If a chicken somewhere ever became convinced that the sky was falling, we would hear about it on Twitter first.
On Twitter, news spreads like wildfire, unfiltered, from the ground up. In fact, sometimes impatient wildfires get on Twitter to speed the process along.
This is one of the advantages the social media network offers. So it is no wonder that a report last week in The Wall Street Journal with Twitter's chief financial officer sent the entire bloc of Twitter-crazed-power-users (not a great band name) into a panic. We summoned up Henny Penny and Cocky Locky and the whole unfortunately rhyme-named gang and went marching off to see the king.
But, as someone wise once said, "Just because you're paranoid doesn't mean they aren't out to get you."
It may be that Twitter is not on a path to changing for the worse. But it certainly sounds that way.
The essence of Twitter is that you get to curate your own feed: You follow those who interest you, you read what they tweet and retweet, and you see what they favorite. For everything else, there are "trending topics." You hear about things from people, not algorithms: A story makes its way into your feed because your friends or colleagues or favored Internet strangers found it interesting and decided to pass it along.
Facebook is not like this. What you see there, by default, gets tweaked and altered by algorithms that decide what you would Like and Engage with. This became particularly apparent during the events in Ferguson, Mo., when Twitter overflowed with news, and Facebook kept rambling on about the Ice Bucket Challenge.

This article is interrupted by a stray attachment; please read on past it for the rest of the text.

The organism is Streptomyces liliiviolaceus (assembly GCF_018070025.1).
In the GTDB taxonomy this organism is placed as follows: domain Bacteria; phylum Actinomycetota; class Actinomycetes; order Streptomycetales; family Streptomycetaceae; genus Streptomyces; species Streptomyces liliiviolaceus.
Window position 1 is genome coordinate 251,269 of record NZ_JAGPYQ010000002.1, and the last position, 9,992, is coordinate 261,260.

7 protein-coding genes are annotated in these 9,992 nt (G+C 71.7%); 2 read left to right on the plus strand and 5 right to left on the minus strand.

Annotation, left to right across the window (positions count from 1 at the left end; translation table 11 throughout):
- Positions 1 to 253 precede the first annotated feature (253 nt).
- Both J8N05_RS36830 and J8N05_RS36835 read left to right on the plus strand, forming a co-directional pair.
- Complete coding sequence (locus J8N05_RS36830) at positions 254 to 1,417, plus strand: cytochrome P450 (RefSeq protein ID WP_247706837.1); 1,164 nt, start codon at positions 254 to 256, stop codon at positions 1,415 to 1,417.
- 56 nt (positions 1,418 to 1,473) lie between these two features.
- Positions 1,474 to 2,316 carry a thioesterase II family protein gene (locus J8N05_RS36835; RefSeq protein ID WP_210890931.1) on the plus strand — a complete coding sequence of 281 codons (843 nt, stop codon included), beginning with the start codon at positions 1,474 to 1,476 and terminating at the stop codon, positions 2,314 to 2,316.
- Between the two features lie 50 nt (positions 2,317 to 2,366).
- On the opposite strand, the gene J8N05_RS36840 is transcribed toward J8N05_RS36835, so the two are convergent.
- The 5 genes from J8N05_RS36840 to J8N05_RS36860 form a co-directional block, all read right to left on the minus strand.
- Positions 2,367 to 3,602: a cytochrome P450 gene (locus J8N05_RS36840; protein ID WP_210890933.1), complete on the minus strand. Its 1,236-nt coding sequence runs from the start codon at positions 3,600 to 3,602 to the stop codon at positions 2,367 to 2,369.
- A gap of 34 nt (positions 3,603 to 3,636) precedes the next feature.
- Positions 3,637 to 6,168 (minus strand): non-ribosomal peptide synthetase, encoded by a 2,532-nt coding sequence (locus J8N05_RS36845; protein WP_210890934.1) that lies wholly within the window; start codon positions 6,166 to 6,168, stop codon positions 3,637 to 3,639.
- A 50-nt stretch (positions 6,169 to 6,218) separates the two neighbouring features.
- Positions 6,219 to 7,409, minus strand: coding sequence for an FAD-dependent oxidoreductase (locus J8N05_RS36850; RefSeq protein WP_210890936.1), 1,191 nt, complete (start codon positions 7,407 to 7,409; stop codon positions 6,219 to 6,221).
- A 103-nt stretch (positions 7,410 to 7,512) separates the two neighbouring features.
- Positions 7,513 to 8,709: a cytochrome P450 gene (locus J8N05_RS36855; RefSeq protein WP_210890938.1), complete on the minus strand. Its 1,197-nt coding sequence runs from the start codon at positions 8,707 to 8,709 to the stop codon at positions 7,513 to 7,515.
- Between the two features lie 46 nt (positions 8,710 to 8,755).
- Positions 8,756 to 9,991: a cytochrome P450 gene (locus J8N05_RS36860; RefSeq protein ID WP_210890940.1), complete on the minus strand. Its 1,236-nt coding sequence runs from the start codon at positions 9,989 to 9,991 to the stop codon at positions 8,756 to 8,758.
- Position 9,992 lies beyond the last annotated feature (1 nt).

The recent Wall Street Journal interview was worrisome in several ways.
As the Journal noted, "Twitter's timeline is organized in reverse chronological order, a delivery system that has not changed since the product was created eight years ago and one that some early adopters consider sacred to the core Twitter experience. But this 'isn't the most relevant experience for a user,'" CFO Anthony Noto said."
True, the reverse chronological timeline may not be "the most relevant experience for a user," but this democratic organization of content, centered around people, not algorithms, is crucial.
I hate it when my online feeds try to show me content that is "relevant to me." I don't want content that I already know is relevant to me. I want the things I don't already know I want - the kind of mouth-to-mouth information that Twitter is known for. Filtered feeds that cut through the "noise"? The value of Twitter is that it doesn't filter.
We're used to this sort of thing from Facebook - changing everything we knew and loved, willy-nilly, with little notice, or altering our feeds for Sinister Social Experiments. We are, after all, not the consumer. We're the product.
And that's true of Twitter, too. We'd just forgotten.
Alexandra Petri writes for The Washington Post.